Latest Hydrogen Stories
University researchers from two continents have engineered an efficient and environmentally friendly catalyst for the production of molecular hydrogen (H2), a compound used extensively in modern industry to manufacture fertilizer and refine crude oil into gasoline.
Researchers at North Carolina State University have shown that a one-atom thick film of molybdenum sulfide (MoS2) may work as an effective catalyst for creating hydrogen. The work opens a new door for the production of cheap hydrogen.
Just a single foreign atom located in the vicinity of a molecule can change spatial arrangement of its atoms.
While solar power has long been considered a viable alternative to fossil fuels, a limited number of daylight hours has kept it from becoming a 24-hour source of electricity.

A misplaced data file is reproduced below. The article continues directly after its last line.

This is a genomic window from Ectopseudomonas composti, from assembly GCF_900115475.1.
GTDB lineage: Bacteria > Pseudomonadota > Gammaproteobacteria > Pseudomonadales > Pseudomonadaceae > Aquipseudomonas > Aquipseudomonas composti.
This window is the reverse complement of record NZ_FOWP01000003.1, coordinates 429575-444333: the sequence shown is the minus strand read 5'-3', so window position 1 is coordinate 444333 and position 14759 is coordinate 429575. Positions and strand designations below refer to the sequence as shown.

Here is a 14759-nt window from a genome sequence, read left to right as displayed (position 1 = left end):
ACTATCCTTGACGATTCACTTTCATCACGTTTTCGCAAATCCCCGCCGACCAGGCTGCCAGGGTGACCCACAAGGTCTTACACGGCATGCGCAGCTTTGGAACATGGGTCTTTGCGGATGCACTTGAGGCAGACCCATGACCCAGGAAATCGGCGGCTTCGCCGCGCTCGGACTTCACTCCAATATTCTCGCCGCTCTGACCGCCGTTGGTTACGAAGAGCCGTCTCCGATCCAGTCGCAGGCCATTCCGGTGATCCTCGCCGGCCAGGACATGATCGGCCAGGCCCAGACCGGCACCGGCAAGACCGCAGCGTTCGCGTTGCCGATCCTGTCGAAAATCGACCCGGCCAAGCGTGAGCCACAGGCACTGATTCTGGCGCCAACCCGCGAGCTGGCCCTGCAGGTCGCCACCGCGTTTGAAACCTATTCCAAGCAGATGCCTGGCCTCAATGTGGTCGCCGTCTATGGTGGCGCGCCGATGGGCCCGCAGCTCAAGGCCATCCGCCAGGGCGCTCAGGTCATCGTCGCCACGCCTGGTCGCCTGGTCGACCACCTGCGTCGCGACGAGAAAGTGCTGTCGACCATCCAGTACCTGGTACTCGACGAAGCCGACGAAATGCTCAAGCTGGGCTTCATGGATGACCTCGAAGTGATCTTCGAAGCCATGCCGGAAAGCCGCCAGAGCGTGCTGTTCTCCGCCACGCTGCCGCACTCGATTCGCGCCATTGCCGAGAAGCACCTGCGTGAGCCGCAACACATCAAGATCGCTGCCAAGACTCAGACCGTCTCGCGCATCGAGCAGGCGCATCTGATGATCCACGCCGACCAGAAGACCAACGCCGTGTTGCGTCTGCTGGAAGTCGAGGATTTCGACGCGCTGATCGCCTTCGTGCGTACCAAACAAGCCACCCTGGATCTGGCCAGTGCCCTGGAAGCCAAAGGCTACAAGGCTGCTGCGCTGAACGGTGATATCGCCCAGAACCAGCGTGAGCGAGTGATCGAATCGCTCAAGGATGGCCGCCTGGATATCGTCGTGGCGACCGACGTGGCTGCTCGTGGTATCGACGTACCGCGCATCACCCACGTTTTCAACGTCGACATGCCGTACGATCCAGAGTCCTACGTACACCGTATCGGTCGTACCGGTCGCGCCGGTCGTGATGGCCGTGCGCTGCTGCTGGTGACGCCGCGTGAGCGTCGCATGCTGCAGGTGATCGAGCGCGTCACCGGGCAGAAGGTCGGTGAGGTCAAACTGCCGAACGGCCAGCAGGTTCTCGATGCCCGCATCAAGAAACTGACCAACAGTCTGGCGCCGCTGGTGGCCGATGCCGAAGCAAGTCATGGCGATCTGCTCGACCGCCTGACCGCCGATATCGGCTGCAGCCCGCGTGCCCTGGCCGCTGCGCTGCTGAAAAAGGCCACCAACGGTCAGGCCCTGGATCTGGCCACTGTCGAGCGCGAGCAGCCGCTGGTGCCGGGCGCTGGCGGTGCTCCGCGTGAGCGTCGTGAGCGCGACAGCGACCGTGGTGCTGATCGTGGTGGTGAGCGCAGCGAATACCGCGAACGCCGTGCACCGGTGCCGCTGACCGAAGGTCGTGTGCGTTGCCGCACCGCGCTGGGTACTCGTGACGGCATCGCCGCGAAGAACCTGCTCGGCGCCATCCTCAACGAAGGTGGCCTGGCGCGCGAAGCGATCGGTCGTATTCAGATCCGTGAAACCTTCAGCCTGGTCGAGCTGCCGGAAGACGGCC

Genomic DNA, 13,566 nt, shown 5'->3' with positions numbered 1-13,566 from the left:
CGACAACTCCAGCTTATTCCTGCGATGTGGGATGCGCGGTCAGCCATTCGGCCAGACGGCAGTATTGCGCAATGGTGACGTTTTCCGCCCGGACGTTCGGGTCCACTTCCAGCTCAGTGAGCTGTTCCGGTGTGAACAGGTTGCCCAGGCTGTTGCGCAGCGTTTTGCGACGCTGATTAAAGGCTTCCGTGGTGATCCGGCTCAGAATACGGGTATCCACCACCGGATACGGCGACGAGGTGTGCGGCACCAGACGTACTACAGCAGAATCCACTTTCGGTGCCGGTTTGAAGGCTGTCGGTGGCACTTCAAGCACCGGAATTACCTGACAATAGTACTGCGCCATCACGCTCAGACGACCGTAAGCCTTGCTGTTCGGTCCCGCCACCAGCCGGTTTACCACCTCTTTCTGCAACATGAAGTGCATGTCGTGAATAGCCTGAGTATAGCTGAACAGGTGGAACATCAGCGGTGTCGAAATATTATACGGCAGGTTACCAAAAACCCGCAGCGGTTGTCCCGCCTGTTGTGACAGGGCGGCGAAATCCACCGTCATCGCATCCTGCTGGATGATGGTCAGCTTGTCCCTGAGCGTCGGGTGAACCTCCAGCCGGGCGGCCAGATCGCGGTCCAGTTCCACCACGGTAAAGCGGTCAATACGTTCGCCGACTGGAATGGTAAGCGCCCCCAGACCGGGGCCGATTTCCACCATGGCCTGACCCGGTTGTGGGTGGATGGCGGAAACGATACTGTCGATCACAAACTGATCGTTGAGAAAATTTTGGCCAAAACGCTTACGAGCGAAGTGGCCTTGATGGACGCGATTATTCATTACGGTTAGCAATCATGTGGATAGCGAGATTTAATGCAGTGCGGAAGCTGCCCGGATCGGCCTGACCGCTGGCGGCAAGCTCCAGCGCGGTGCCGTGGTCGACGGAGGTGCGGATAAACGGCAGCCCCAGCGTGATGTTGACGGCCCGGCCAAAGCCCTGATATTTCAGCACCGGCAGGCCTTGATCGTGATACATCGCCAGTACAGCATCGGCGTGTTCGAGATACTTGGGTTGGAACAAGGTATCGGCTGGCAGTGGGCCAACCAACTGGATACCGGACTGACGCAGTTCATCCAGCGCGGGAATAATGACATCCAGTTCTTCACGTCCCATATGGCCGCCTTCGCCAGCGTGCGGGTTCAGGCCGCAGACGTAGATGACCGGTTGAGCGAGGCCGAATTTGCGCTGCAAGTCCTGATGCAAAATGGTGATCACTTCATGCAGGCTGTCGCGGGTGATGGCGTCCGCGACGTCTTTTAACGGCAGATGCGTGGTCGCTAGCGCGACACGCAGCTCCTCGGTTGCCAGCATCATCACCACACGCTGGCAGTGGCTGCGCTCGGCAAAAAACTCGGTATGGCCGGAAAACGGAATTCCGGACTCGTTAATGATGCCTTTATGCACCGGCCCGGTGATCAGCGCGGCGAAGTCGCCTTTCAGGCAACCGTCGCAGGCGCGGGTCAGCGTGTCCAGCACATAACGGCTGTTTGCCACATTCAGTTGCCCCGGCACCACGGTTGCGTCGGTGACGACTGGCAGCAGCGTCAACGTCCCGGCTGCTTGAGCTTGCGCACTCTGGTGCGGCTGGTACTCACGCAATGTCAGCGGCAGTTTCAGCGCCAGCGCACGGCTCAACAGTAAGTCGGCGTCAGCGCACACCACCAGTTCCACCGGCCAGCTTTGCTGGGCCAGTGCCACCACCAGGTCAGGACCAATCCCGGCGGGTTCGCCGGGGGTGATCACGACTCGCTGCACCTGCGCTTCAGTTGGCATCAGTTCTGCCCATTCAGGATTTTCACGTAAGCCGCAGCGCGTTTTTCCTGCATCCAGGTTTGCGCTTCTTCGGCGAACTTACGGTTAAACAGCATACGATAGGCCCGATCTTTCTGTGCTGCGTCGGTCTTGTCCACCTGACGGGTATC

Solar energy appears to be the only form of renewable that can be exploited at level that matches the world's growing needs.
Reasonably priced hydrogen fuel cell electric targets 300-mile range, 3-5 minute fill-up LAS VEGAS, Jan.
P+E HEMS hydrogen quality analyzers detect trace contaminants, alert operators at compound semiconductor fabs in Taiwan and China. Ivyland, PA (PRWEB) December
University of Houston researchers, writing in the journal Nature Nanotechnology, report they have found a catalyst that can quickly generate hydrogen from water using sunlight, potentially creating a clean and renewable energy source.
Astatine is a radioactive chemical element. The symbol for Astatine is At and its atomic number is 85. Astatine is the heaviest halogen discovered. It was first produced by Dale R. Corson, Kenneth Ross Mackenzie, and Emilio SegrÃ¨ in 1940. Although astatine is produced by radioactive decay in nature, it is typically found only in miniscule amounts due to its short half-life (the time it takes for one half of the atoms of a given radioactive substance to decay or disintegrate). Trace amounts...
- The deadly nightshade, Atropa Belladonna, which possesses stupefying or poisonous properties.
- A sleeping-potion; a soporific.
- To mutter deliriously.